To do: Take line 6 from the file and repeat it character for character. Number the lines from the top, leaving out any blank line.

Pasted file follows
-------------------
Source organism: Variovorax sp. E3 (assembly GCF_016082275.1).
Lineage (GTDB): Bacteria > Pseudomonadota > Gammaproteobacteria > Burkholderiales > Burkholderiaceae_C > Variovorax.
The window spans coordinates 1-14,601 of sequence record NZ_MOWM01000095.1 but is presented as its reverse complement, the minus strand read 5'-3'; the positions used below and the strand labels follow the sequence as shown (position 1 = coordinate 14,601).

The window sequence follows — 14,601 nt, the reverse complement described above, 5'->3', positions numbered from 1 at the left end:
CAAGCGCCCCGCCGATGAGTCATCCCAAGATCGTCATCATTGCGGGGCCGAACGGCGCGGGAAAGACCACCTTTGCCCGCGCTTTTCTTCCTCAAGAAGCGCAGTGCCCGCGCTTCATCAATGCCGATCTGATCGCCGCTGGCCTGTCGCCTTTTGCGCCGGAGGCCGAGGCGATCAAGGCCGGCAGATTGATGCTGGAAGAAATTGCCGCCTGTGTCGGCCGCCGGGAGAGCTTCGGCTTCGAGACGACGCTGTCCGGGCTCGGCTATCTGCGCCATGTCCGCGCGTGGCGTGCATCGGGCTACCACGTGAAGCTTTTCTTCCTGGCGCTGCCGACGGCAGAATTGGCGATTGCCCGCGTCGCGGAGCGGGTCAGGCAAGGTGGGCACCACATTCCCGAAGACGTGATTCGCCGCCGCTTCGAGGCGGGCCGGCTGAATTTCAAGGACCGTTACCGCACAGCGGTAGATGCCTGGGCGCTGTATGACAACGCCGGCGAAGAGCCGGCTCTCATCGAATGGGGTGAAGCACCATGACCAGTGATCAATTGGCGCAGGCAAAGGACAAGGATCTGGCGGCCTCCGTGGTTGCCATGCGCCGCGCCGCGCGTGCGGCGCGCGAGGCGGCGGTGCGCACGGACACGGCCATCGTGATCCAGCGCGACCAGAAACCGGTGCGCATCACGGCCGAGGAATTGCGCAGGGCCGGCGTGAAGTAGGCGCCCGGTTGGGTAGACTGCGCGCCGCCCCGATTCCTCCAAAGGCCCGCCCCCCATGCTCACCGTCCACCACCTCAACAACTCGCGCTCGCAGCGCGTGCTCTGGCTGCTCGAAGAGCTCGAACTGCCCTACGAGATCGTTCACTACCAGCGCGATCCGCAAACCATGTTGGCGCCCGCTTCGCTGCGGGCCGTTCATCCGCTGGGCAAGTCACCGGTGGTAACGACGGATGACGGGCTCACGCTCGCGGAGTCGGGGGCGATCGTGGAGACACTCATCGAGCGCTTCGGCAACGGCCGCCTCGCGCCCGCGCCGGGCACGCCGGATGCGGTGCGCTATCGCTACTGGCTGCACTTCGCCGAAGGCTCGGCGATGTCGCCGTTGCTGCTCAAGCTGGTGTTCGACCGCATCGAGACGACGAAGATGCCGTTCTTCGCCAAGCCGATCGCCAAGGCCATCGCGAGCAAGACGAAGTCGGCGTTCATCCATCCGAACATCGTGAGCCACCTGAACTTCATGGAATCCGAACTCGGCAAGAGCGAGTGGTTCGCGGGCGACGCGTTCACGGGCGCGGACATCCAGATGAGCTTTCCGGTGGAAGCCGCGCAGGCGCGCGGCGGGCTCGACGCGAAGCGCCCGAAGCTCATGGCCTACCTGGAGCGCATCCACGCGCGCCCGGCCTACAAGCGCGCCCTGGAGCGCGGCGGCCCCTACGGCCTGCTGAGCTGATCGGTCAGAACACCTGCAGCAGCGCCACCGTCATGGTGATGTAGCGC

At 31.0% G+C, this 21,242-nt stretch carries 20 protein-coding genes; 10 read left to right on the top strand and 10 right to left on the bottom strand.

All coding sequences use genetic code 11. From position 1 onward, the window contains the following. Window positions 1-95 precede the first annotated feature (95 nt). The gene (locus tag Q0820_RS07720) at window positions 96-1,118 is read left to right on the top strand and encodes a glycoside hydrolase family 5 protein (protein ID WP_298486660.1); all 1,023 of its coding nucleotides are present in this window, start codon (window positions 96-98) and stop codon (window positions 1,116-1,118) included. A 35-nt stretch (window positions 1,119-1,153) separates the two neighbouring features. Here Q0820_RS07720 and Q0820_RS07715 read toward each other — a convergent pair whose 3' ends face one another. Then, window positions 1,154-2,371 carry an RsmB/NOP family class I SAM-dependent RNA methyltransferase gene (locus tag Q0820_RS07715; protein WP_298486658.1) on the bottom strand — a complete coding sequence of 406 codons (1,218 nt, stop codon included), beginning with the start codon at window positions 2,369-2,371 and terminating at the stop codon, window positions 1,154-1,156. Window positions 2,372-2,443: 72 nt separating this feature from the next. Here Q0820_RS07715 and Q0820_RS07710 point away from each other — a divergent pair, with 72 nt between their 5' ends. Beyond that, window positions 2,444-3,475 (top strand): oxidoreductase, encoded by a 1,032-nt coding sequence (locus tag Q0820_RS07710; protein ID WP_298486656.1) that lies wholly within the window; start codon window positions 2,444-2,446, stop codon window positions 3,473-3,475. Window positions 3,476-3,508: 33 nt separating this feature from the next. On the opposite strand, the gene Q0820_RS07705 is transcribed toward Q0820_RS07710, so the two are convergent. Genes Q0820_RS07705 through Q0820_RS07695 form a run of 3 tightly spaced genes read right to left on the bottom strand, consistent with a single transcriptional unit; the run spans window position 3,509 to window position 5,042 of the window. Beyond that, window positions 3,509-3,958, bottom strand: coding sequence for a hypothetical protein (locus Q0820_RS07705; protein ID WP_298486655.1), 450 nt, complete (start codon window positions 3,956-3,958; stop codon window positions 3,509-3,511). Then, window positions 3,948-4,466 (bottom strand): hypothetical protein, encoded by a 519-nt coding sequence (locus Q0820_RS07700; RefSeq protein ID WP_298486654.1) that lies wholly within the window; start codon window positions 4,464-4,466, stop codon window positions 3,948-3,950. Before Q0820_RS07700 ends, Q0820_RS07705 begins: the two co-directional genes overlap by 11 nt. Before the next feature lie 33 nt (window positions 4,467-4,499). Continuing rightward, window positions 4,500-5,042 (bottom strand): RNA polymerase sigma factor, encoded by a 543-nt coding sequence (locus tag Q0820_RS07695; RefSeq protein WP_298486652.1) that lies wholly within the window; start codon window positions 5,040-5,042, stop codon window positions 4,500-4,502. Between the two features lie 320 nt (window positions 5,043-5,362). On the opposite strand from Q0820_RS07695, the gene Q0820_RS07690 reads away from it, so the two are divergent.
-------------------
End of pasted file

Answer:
At 31.0% G+C, this 21,242-nt stretch carries 20 protein-coding genes; 10 read left to right on the top strand and 10 right to left on the bottom strand.